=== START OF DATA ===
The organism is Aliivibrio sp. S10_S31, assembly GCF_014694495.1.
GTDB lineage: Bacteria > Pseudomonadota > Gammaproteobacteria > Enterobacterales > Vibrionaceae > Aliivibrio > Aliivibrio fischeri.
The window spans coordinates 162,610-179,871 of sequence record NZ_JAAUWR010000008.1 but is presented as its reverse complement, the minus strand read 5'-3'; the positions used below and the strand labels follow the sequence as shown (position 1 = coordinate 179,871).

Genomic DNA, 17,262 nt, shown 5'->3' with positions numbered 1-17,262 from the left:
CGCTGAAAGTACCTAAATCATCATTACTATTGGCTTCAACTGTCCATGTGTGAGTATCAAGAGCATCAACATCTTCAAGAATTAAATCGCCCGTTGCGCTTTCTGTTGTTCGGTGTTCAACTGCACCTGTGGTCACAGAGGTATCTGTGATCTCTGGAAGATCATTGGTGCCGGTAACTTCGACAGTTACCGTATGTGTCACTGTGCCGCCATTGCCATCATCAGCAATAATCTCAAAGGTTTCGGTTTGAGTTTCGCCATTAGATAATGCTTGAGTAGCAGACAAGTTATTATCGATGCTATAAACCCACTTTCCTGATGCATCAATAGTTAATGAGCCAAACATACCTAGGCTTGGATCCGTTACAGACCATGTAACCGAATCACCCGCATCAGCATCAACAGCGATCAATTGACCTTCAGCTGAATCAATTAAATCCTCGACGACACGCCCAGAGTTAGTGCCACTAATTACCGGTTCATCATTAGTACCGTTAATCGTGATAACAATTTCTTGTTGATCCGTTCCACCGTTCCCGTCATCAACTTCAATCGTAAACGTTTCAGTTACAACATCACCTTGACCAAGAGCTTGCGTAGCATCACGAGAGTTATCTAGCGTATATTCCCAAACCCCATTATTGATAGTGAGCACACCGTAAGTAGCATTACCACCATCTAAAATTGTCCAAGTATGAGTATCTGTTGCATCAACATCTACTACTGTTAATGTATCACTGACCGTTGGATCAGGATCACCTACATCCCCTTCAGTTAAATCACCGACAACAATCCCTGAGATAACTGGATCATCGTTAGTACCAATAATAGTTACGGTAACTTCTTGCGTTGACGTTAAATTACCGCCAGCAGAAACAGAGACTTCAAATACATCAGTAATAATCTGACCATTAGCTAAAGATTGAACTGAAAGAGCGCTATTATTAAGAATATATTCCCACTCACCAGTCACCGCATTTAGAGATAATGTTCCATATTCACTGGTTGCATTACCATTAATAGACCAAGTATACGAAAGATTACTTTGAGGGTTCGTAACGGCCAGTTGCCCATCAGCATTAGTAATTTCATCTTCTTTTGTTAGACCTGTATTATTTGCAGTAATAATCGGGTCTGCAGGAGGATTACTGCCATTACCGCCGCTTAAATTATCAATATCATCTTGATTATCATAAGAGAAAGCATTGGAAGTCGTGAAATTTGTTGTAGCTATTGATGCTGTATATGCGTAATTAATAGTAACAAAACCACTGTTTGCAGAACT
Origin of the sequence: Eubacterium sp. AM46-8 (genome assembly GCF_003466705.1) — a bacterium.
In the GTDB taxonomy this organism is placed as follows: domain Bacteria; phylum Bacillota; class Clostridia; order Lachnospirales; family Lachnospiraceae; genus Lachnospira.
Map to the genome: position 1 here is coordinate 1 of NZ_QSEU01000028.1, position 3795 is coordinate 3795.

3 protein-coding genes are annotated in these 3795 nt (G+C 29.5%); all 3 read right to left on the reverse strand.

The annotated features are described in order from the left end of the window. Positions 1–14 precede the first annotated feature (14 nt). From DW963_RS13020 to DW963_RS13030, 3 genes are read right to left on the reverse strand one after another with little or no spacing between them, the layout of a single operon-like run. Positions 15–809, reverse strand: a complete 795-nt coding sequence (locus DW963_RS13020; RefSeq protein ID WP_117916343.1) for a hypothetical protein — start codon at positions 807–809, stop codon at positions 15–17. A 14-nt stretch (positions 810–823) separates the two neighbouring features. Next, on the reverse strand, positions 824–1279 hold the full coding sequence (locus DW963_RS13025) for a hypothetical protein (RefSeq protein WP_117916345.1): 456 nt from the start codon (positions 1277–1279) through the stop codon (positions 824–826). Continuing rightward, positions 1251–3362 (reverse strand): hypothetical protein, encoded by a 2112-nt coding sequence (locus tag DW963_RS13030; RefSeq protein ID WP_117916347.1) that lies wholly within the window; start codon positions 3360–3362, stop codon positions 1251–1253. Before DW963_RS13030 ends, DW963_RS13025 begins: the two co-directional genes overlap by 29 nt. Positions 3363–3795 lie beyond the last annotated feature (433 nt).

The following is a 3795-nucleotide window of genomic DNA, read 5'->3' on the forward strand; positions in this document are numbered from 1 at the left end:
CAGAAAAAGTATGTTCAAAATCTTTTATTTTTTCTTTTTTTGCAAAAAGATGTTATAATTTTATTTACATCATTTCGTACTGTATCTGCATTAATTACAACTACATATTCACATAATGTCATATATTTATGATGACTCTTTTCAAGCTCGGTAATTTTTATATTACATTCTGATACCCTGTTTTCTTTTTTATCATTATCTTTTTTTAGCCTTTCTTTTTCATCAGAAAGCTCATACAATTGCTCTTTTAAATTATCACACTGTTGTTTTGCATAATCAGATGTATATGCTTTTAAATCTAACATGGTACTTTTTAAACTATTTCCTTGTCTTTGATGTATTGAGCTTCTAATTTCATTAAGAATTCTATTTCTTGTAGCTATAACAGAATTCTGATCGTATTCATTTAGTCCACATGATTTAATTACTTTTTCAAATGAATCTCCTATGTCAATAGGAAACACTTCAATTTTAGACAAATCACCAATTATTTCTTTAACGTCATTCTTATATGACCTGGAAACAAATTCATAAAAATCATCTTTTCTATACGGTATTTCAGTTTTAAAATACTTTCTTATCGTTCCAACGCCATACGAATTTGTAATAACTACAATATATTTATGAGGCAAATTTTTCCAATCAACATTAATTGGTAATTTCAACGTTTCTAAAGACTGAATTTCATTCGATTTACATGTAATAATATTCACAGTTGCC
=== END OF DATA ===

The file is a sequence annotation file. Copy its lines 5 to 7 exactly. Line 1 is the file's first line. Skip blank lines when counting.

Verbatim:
CGCTGAAAGTACCTAAATCATCATTACTATTGGCTTCAACTGTCCATGTGTGAGTATCAAGAGCATCAACATCTTCAAGAATTAAATCGCCCGTTGCGCTTTCTGTTGTTCGGTGTTCAACTGCACCTGTGGTCACAGAGGTATCTGTGATCTCTGGAAGATCATTGGTGCCGGTAACTTCGACAGTTACCGTATGTGTCACTGTGCCGCCATTGCCATCATCAGCAATAATCTCAAAGGTTTCGGTTTGAGTTTCGCCATTAGATAATGCTTGAGTAGCAGACAAGTTATTATCGATGCTATAAACCCACTTTCCTGATGCATCAATAGTTAATGAGCCAAACATACCTAGGCTTGGATCCGTTACAGACCATGTAACCGAATCACCCGCATCAGCATCAACAGCGATCAATTGACCTTCAGCTGAATCAATTAAATCCTCGACGACACGCCCAGAGTTAGTGCCACTAATTACCGGTTCATCATTAGTACCGTTAATCGTGATAACAATTTCTTGTTGATCCGTTCCACCGTTCCCGTCATCAACTTCAATCGTAAACGTTTCAGTTACAACATCACCTTGACCAAGAGCTTGCGTAGCATCACGAGAGTTATCTAGCGTATATTCCCAAACCCCATTATTGATAGTGAGCACACCGTAAGTAGCATTACCACCATCTAAAATTGTCCAAGTATGAGTATCTGTTGCATCAACATCTACTACTGTTAATGTATCACTGACCGTTGGATCAGGATCACCTACATCCCCTTCAGTTAAATCACCGACAACAATCCCTGAGATAACTGGATCATCGTTAGTACCAATAATAGTTACGGTAACTTCTTGCGTTGACGTTAAATTACCGCCAGCAGAAACAGAGACTTCAAATACATCAGTAATAATCTGACCATTAGCTAAAGATTGAACTGAAAGAGCGCTATTATTAAGAATATATTCCCACTCACCAGTCACCGCATTTAGAGATAATGTTCCATATTCACTGGTTGCATTACCATTAATAGACCAAGTATACGAAAGATTACTTTGAGGGTTCGTAACGGCCAGTTGCCCATCAGCATTAGTAATTTCATCTTCTTTTGTTAGACCTGTATTATTTGCAGTAATAATCGGGTCTGCAGGAGGATTACTGCCATTACCGCCGCTTAAATTATCAATATCATCTTGATTATCATAAGAGAAAGCATTGGAAGTCGTGAAATTTGTTGTAGCTATTGATGCTGTATATGCGTAATTAATAGTAACAAAACCACTGTTTGCAGAACT
Origin of the sequence: Eubacterium sp. AM46-8 (genome assembly GCF_003466705.1) — a bacterium.
In the GTDB taxonomy this organism is placed as follows: domain Bacteria; phylum Bacillota; class Clostridia; order Lachnospirales; family Lachnospiraceae; genus Lachnospira.